Preferably for EMI shielding applications, the elastomeric material is selected to be a silicone or fluorosilicone material. In general, silicone elastomers exhibit desirable properties such as thermal and oxidation resistance over a wide temperature range, as well as resistance to many chemicals and to weather effects. These materials further exhibit excellent electrical properties including resistance to corona breakdown over a wide range of temperatures and humidity.
For EMI shielding applications, the silicone or other elastomeric material may be rendered electrically conductive for providing an electrically conductive pathway between the interfacing surfaces via the loading of a continuous binder phase of the material with an electrically-conductive filler. Suitable electrically-conductive fillers include nickel and nickel-plated substrates such as graphite and noble metals, and silver and silver-plated substrates such as: pure silver; silver-plated noble metals such as silver-plated gold; silver-plated non-noble metals such as silver-plated copper, nickel, aluminum, and tin; and silver-plated glass, ceramics, plastics, elastomers, and mica; and mixtures thereof. The shape of the filler is not considered critical to the present invention, and may include any shape that is conventionally involved in the manufacture or formulation of conductive materials of the type herein involved including solid spheres, hollow microspheres, elastomeric balloons, flakes, platelets, fibers, rods, or irregularly-shaped particles. Similarly, the particle size of the filler is not considered critical, but generally will be in the range of from about 0.250-250 μm, with a range of from about 0.250-75 μm being preferred.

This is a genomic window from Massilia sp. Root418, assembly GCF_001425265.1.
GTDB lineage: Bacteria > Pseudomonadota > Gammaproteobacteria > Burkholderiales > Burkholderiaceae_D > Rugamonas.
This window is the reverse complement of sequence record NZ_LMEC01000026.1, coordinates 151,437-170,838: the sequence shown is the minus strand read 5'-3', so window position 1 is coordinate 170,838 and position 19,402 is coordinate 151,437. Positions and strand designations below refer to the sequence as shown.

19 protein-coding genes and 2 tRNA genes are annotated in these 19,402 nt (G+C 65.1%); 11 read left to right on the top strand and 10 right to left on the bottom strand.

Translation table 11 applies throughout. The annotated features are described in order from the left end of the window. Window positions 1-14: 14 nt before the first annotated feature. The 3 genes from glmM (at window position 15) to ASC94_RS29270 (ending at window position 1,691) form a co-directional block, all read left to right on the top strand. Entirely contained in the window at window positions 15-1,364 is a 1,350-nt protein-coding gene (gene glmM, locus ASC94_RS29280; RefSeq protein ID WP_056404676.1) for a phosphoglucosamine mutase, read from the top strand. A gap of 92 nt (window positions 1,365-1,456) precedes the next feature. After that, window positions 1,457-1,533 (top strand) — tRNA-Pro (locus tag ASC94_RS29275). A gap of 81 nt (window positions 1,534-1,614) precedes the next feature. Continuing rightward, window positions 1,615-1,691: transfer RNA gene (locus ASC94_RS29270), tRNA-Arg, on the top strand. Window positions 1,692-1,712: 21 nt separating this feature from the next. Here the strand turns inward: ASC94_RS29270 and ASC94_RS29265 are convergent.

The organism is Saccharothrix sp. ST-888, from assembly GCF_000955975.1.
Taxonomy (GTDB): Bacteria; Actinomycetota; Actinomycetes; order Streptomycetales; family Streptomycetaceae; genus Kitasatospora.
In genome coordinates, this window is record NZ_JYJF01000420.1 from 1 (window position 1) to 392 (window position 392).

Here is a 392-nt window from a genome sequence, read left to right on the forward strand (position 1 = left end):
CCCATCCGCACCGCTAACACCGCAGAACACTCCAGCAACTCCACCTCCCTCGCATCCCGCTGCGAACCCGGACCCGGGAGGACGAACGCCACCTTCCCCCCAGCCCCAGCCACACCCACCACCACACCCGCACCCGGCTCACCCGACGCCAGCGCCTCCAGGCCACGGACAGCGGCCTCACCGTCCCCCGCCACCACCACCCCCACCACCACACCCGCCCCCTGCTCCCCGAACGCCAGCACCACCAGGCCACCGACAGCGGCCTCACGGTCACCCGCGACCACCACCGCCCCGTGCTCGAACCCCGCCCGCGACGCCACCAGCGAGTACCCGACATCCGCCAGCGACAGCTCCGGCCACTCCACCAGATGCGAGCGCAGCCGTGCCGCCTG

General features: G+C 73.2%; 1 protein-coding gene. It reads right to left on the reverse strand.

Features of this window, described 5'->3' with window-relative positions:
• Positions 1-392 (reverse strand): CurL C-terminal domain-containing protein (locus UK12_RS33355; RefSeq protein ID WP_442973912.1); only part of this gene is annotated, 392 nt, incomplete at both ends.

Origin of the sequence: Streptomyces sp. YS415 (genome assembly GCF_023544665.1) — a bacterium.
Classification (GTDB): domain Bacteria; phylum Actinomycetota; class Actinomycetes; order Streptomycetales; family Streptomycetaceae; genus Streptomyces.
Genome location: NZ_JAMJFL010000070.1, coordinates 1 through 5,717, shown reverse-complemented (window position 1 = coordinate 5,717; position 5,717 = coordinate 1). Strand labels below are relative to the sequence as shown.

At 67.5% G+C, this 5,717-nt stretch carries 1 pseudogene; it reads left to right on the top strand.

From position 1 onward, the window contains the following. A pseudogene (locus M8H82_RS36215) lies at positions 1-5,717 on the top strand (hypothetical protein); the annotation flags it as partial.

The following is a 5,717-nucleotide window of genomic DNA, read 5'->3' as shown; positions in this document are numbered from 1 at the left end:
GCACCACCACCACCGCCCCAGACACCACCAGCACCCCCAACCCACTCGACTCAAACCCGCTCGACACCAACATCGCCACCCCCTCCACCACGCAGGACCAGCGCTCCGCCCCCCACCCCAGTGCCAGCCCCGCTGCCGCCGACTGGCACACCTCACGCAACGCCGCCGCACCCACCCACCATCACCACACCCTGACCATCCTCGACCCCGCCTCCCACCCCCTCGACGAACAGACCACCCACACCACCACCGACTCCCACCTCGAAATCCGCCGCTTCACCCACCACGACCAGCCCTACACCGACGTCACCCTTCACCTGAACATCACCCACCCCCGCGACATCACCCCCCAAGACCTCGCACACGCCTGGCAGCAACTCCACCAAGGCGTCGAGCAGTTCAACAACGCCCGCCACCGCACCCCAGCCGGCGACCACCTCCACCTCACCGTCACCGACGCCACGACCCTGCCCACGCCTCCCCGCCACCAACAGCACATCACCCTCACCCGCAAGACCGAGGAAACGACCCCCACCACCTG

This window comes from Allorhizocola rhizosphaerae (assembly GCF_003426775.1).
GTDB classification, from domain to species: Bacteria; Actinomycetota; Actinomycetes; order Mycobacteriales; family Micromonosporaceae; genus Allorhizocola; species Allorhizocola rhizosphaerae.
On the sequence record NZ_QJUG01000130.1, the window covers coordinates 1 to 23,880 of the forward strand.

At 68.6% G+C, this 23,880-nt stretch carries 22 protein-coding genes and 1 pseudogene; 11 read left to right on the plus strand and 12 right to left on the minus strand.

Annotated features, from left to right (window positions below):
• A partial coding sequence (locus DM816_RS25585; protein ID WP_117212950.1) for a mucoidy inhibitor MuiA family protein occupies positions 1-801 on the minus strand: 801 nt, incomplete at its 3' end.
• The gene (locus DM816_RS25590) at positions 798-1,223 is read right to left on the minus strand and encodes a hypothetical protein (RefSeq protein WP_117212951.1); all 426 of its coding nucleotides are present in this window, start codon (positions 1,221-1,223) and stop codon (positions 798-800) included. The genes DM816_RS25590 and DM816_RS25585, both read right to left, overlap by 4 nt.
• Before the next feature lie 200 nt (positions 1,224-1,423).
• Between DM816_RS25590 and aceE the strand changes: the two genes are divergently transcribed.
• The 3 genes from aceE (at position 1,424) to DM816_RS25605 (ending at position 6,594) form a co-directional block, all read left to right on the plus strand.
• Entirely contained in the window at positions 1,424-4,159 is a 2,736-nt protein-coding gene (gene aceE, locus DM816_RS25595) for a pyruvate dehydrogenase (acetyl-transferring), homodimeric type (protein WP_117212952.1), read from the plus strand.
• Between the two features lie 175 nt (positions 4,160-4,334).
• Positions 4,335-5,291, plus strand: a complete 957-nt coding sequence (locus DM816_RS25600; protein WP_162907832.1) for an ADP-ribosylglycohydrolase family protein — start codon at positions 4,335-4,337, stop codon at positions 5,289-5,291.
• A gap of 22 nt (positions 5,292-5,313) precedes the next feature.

The filler is loaded in the composition in a proportion sufficient to provide the level of electrical conductivity and EMI shielding effectiveness in the cured gasket which is desired for the intended application. For most applications, an EMI shielding effectiveness of at least 10 dB, and preferably at least 20 dB, and most preferably at least 100 dB or higher, over a frequency range of from about 10 MHz to 12 GHz is considered acceptable. Such effectiveness translates to a filler proportion which generally is between about 10-80% by volume, based on the total volume of the reaction system, and preferably is between about 20-70% by volume. As is known, however, the ultimate shielding effectiveness of the cured gasket will vary based on the amount of electrically-conductive material in the filler and the imposed load or deflection, typically between about 10-50%, of the gasket.
Alternatively, the electrically conductive filler may be provided as a relatively thin, i.e., 1-10 mil (0.025-0.25 mm), plating or coating layer covering gasket 30. In the case of a coating, such layer may be formulated as a silicone, fluorosilicone, or other elastomeric binder which forms a continuous phase within which the filler is dispersed.
With continuing reference to FIG. 1, it may be seen that gasket 30 is formed as a body, 40, of an indefinite length which extends in a longitudinal direction, referenced as axis 42, along at least one dimension of the housing part 12, and in an axial direction, referenced as axis 44, which is generally normal to the longitudinal direction 42. Depending upon the configuration of housing part 12, gasket 30 and, accordingly, body 40 thereof may be continuous or discontinuous, and may trace a linear, curved, rectilinear, curvilinear, or other shape path along longitudinal axis 42.